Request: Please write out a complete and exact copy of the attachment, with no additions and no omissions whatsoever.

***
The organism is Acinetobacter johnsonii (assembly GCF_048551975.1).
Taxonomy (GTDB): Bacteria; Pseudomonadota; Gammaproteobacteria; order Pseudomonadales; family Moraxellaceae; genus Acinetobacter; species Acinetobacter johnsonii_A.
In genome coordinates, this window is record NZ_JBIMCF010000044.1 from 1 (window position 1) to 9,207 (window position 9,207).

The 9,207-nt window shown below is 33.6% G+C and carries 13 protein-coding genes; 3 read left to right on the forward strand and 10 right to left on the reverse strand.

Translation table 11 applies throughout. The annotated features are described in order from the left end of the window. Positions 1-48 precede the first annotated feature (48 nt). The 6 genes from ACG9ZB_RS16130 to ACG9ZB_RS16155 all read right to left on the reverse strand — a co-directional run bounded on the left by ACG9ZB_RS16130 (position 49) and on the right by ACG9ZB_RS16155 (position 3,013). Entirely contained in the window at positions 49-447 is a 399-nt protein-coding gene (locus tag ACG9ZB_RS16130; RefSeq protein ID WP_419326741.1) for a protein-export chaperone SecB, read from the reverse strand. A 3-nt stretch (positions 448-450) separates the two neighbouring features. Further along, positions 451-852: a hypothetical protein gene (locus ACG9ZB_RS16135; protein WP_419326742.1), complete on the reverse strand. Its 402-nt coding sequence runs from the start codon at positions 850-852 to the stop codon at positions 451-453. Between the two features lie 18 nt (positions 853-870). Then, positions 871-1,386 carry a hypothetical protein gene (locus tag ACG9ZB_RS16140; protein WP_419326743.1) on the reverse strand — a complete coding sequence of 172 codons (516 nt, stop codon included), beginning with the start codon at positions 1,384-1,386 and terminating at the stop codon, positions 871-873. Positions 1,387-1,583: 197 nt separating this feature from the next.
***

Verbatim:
The organism is Acinetobacter johnsonii (assembly GCF_048551975.1).
Taxonomy (GTDB): Bacteria; Pseudomonadota; Gammaproteobacteria; order Pseudomonadales; family Moraxellaceae; genus Acinetobacter; species Acinetobacter johnsonii_A.
In genome coordinates, this window is record NZ_JBIMCF010000044.1 from 1 (window position 1) to 9,207 (window position 9,207).

The 9,207-nt window shown below is 33.6% G+C and carries 13 protein-coding genes; 3 read left to right on the forward strand and 10 right to left on the reverse strand.

Translation table 11 applies throughout. The annotated features are described in order from the left end of the window. Positions 1-48 precede the first annotated feature (48 nt). The 6 genes from ACG9ZB_RS16130 to ACG9ZB_RS16155 all read right to left on the reverse strand — a co-directional run bounded on the left by ACG9ZB_RS16130 (position 49) and on the right by ACG9ZB_RS16155 (position 3,013). Entirely contained in the window at positions 49-447 is a 399-nt protein-coding gene (locus tag ACG9ZB_RS16130; RefSeq protein ID WP_419326741.1) for a protein-export chaperone SecB, read from the reverse strand. A 3-nt stretch (positions 448-450) separates the two neighbouring features. Further along, positions 451-852: a hypothetical protein gene (locus ACG9ZB_RS16135; protein WP_419326742.1), complete on the reverse strand. Its 402-nt coding sequence runs from the start codon at positions 850-852 to the stop codon at positions 451-453. Between the two features lie 18 nt (positions 853-870). Then, positions 871-1,386 carry a hypothetical protein gene (locus tag ACG9ZB_RS16140; protein WP_419326743.1) on the reverse strand — a complete coding sequence of 172 codons (516 nt, stop codon included), beginning with the start codon at positions 1,384-1,386 and terminating at the stop codon, positions 871-873. Positions 1,387-1,583: 197 nt separating this feature from the next.